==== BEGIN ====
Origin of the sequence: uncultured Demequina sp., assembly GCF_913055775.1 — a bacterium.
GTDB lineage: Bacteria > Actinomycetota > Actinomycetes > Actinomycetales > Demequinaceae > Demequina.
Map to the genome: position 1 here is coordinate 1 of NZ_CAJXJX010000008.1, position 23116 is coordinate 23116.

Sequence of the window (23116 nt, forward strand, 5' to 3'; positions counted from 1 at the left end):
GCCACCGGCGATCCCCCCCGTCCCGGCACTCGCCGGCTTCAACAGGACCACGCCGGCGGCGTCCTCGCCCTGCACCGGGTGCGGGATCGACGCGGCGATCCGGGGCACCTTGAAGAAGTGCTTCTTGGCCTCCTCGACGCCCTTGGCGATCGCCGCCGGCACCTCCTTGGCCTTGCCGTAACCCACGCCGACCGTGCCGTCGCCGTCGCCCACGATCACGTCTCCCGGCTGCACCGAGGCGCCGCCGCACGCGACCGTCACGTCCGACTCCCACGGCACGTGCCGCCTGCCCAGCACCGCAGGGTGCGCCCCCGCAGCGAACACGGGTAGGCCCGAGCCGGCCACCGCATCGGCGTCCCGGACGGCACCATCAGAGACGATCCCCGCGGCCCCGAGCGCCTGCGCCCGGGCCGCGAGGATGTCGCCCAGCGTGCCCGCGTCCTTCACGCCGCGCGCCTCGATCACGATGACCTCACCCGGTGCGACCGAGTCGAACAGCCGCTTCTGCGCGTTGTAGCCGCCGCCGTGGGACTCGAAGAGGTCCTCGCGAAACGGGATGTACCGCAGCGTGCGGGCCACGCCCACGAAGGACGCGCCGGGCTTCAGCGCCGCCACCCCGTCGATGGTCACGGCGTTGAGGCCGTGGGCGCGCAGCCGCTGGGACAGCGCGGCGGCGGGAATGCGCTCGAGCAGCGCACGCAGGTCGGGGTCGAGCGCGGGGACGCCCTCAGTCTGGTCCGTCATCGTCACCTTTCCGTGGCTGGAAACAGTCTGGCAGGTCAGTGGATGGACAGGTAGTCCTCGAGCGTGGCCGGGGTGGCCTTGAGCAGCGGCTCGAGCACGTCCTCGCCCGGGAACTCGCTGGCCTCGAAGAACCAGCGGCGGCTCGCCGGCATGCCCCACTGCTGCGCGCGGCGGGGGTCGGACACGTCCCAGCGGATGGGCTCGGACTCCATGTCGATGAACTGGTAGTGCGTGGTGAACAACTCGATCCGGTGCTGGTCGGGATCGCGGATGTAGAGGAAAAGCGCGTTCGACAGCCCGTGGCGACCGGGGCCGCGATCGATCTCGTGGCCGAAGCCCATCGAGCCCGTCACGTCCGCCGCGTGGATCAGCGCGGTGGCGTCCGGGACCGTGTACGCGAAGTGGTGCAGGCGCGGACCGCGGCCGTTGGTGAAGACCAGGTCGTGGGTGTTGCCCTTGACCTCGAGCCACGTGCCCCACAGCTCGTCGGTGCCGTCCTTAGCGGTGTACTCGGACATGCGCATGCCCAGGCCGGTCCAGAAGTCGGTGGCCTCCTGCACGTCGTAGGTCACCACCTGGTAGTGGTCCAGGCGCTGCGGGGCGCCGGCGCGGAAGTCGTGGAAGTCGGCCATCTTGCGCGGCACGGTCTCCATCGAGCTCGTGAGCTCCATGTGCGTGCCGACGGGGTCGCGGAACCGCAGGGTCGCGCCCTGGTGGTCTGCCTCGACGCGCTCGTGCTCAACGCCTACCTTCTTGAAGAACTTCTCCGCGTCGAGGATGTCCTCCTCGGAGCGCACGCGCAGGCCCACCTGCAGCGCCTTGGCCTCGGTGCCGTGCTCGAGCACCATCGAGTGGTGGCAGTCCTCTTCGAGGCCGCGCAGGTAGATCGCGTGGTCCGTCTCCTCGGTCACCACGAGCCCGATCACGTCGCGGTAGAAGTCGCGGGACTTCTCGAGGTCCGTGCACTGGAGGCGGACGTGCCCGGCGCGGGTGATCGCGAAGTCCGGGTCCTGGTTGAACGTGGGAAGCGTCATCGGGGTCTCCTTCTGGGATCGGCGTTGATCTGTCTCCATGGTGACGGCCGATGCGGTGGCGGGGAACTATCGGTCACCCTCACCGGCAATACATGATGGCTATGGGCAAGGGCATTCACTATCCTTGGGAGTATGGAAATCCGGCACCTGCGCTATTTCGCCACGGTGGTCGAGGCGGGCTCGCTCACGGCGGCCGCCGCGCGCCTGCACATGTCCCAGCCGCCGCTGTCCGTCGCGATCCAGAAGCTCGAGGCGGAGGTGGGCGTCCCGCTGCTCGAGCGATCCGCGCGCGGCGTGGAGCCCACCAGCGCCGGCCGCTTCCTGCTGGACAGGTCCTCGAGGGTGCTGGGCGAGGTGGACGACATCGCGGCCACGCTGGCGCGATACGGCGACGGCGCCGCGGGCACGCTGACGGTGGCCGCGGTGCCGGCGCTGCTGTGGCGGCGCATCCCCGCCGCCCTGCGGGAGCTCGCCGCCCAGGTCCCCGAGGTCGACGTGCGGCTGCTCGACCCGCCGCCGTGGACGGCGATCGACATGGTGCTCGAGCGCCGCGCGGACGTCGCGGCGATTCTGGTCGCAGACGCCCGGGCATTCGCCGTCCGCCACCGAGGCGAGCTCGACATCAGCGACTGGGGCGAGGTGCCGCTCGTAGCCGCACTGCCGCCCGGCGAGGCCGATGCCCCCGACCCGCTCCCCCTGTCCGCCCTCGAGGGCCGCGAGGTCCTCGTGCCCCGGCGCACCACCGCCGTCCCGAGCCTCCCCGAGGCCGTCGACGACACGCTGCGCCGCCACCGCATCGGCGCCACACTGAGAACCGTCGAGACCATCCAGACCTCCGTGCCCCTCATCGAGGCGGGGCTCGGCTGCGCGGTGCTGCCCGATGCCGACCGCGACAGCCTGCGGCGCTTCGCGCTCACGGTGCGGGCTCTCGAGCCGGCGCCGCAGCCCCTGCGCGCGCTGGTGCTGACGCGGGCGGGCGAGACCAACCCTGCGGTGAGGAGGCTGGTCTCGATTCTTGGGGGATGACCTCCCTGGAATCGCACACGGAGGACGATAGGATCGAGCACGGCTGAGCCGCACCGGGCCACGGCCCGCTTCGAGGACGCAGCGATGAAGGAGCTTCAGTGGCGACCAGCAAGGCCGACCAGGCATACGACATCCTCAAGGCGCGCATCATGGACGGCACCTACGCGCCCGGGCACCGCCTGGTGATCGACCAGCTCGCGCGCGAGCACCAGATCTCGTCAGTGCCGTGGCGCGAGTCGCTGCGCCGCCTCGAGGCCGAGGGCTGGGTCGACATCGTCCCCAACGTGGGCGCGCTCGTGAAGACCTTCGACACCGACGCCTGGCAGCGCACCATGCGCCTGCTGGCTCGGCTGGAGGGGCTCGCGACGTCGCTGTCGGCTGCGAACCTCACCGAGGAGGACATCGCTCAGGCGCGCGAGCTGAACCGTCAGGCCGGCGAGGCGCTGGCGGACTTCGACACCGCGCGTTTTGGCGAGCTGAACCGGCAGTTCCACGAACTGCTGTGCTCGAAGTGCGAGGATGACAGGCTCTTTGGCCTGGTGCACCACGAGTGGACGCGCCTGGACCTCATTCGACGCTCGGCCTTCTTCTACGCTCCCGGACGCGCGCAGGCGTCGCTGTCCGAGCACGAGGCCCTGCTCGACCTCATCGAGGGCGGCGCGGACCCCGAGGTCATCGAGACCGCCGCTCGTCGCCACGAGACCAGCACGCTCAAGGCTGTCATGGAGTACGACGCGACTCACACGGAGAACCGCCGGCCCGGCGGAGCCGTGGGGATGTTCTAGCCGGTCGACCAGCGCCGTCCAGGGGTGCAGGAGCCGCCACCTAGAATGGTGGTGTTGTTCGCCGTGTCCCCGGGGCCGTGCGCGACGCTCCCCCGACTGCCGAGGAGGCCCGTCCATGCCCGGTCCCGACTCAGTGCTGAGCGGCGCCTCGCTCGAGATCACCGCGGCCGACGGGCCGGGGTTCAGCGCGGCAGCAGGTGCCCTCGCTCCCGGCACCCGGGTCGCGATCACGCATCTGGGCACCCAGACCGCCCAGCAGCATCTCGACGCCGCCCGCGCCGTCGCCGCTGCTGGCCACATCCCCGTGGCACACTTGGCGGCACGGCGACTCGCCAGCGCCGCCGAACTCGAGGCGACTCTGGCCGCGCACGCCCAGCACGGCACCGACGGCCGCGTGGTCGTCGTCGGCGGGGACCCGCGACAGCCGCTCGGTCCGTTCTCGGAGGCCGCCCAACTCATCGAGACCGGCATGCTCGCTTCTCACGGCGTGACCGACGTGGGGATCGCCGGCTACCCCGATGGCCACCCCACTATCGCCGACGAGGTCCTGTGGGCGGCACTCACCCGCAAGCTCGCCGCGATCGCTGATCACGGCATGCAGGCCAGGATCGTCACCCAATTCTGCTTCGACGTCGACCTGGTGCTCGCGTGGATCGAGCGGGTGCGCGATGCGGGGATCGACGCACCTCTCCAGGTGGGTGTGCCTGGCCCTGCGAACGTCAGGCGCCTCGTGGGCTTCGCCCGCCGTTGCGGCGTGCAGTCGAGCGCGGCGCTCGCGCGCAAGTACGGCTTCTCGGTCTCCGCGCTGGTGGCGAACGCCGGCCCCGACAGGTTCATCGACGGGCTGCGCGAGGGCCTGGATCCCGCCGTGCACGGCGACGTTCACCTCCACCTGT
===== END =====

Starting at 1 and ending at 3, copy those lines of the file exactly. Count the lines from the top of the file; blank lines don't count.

Origin of the sequence: uncultured Demequina sp., assembly GCF_913055775.1 — a bacterium.
GTDB lineage: Bacteria > Actinomycetota > Actinomycetes > Actinomycetales > Demequinaceae > Demequina.
Map to the genome: position 1 here is coordinate 1 of NZ_CAJXJX010000008.1, position 23116 is coordinate 23116.